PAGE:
Zoning conflicts between cities and houses of worship are all too frequent, said attorneys with First Liberty representing the church and school. Cornerstone’s case ended with the city finally granting the permit, but the case highlights municipalities’ ignorance of or indifference to the federal Religious Land Use and Institutionalized Persons Act.

Congress unanimously passed the law in 2000 to prohibit government entities from using strict zoning ordinances to prevent land use by religious organizations while holding it out to preferred developers—which usually produce greater tax revenue. —B.P.

Alliance Defending Freedom Alliance Defending Freedom The monuments in the public forum at Bloomfield City Hall.

Decalogue déjà vu

Dispersed around the lawn of the Bloomfield, N.M., City Hall are monuments that bear witness to the influence of writings that have shaped American heritage: the Bill of Rights, the Gettysburg Address, the Declaration of Independence. One of the displays features the Ten Commandments, the subject of repeated legal challenges and conflicting court rulings. 

Now the New Mexico city is asking the U.S. Supreme Court—again—to clarify whether privately funded monuments commemorating the Ten Commandments can remain a part of the city’s “public forum.”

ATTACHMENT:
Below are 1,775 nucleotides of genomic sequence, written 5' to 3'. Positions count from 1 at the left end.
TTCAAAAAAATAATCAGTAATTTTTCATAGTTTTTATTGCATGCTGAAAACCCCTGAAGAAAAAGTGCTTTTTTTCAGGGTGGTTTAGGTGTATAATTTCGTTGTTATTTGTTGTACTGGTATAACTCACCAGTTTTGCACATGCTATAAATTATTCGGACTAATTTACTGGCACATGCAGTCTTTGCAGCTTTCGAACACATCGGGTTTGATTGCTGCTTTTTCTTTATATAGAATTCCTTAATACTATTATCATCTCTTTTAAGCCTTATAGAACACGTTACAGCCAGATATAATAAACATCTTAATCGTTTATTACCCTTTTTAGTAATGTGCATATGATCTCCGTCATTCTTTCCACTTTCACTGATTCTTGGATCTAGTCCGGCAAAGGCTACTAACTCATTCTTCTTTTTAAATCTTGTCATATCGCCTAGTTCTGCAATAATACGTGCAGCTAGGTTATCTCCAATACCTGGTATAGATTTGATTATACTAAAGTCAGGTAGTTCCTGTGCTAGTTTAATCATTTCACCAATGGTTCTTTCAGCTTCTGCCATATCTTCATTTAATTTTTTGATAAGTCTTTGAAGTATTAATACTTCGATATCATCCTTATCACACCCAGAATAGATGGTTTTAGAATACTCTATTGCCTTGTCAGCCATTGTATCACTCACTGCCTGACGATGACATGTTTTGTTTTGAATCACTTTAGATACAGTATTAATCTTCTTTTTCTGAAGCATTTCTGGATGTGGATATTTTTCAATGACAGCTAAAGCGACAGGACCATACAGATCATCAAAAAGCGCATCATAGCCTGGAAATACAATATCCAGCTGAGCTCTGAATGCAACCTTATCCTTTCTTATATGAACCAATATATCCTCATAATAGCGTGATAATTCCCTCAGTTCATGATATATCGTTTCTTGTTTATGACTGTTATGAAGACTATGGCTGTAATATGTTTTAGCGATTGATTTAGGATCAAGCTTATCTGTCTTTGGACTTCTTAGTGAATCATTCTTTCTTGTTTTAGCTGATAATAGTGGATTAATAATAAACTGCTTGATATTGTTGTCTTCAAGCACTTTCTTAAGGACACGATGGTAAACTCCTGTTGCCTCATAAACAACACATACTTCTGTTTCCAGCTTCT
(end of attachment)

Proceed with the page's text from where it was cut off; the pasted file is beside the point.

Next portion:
The open space allows the placement of privately funded and maintained monuments that “acknowledge and commemorate the history and heritage of its law and government.” Two Bloomfield residents filed suit in 2012, requesting the removal of the “offensive” Ten Commandments monument. The case eventually ended up at the 10th U.S. Circuit Court of Appeals, which ruled against the city and ordered the display removed.

In their appeal, Alliance Defending Freedom attorneys argued two similar cases produced two different Supreme Court rulings, leaving lower courts confused. The city’s attorneys also contend the complainants have no standing because they have not demonstrated harm. They simply feel offended and “excluded,” the lawyers argue. —B.P.


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Bonnie Pritchett

Bonnie is a correspondent for WORLD. She is a graduate of World Journalism Institute and the University of Texas School of Journalism. Bonnie resides with her family in League City, Texas.

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  • RC
    Posted: Thu, 07/13/2017 02:21 pm

    Oklahoma AG: Defense of university chapel a top priority

    The first amendment says, "Congress shall make no law respecting an establishment of religion, or prohibiting the free exercise thereof."

    How does the existence of a chapel on a university campus constitute Congress making a law?

    What religion has been established by the existence of this chapel?

    Has anyone been forced to become a follower of any religion because of the existence of the chapel?

    Don’t waste your time explaining how the first amendment has been stretched beyond the breaking point to justify the crazy deluded ideas of the AU and other mosquito sized groups who think they represent America.  If in 70 years they can only muster a following of 75,000 members they should be embarrassed at their failure to amount to anything.